|Happily painting away in the shade|
It was a treat to be able to paint outdoors two days in a row. I went back to the same park and chose a new location to set up my box, next to a taller tree than yesterday for more shade. I intended to paint the pond but couldn’t find an interesting enough composition that wasn’t in full sun. Just down the path from the pond was a spot that caught my eye — cool, bright shadows raking across the grass, with a path leading back to a shaded area in the woods.
I liked the contrast between the trees in bright morning sunlight and the darker wooded area and positioned that as my focal point using the rule of thirds as a guide. The thumbnail sketch I started with helped me work through angles the foreshortened path and value structure. I almost skipped that step so I could just start painting, but I’m glad I didn’t because without doing that bit of prep work I would have struggled my way through the whole experience.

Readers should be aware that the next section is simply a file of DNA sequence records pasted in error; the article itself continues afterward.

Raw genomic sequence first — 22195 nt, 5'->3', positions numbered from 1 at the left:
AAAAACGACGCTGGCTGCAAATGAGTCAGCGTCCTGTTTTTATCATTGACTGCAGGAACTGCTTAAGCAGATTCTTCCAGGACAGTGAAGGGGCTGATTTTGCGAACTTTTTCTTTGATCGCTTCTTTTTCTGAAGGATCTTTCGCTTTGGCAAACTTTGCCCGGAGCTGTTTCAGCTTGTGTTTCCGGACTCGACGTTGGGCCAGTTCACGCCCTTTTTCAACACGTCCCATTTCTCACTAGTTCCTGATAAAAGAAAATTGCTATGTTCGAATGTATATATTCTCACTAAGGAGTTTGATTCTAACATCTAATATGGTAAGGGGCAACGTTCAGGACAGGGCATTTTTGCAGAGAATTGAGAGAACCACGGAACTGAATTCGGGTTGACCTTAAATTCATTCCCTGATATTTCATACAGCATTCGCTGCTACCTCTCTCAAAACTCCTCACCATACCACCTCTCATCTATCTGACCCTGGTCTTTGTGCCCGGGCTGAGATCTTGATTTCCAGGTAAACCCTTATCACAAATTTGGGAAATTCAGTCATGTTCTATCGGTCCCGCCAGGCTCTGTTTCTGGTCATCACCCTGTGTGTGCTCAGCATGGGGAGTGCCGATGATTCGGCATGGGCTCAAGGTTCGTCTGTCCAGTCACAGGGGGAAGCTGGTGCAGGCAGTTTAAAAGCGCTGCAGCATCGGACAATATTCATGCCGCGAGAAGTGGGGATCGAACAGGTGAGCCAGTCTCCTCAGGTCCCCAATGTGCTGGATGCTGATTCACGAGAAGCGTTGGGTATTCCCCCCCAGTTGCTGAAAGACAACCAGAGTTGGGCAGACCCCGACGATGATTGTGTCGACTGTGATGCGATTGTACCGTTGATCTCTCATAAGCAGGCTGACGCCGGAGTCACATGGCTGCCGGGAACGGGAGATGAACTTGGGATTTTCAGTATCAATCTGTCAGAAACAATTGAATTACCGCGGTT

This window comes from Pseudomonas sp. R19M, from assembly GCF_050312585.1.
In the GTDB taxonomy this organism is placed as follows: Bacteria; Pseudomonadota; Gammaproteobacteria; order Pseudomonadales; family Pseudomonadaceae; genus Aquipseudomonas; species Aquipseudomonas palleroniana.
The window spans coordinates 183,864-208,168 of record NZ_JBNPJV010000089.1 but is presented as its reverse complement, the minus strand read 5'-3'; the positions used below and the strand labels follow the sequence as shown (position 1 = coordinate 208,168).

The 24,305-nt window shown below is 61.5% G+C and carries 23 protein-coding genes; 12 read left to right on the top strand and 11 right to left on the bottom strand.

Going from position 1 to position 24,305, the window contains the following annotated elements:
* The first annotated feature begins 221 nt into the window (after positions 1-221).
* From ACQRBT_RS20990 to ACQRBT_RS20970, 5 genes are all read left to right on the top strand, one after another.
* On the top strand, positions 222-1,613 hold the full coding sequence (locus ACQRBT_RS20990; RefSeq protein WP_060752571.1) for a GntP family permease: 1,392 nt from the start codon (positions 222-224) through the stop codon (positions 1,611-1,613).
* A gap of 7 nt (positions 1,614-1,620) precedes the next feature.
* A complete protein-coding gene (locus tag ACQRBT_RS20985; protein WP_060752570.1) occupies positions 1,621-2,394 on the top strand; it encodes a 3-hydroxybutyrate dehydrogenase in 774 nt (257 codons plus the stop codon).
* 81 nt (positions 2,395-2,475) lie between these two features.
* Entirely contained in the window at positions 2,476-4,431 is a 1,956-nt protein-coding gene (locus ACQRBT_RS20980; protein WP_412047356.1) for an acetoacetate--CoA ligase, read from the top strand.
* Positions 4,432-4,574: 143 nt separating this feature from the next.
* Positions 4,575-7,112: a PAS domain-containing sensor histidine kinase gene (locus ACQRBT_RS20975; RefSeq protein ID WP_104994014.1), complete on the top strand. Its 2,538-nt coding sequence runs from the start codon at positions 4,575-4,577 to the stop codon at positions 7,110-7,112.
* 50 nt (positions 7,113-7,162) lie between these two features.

I stuck with the same palette and block-in approach from yesterday, but changed my painting medium a bit. Instead of a 50/50 Gamsol/linseed oil mix, I used a tiny bit of Gamsol for the block in but mostly kept it on the dry side. And as I painted, I used linseed oil to loosen the paint. This texture was nice to work with and I want to try using it some more to see if it can give me better results. I’m learning that the texture of the paint is such a personal thing and what works great for one painter might not work as well for me.
|Average colors and values blocked in|
A couple of other things I want to experiment with are the color of my canvas and the color I use for the drawing on it. Today I used burnt umber on a white (untoned) canvas and didn’t like how the cool shadow colors mixed with the earthy brown. It would be different if the cool colors were painted opaquely next to the earth color, but today they just mixed together and the shadow colors were dulled.
I’m curious to see how this average color block-in approach would work on a pre-toned canvas — like grey, burnt umber, burnt sienna, yellow ochre, or transparent earth red. I think I have some direction for my next several paintings!
|“Bright Spot”, 8×10 oil on canvas panel|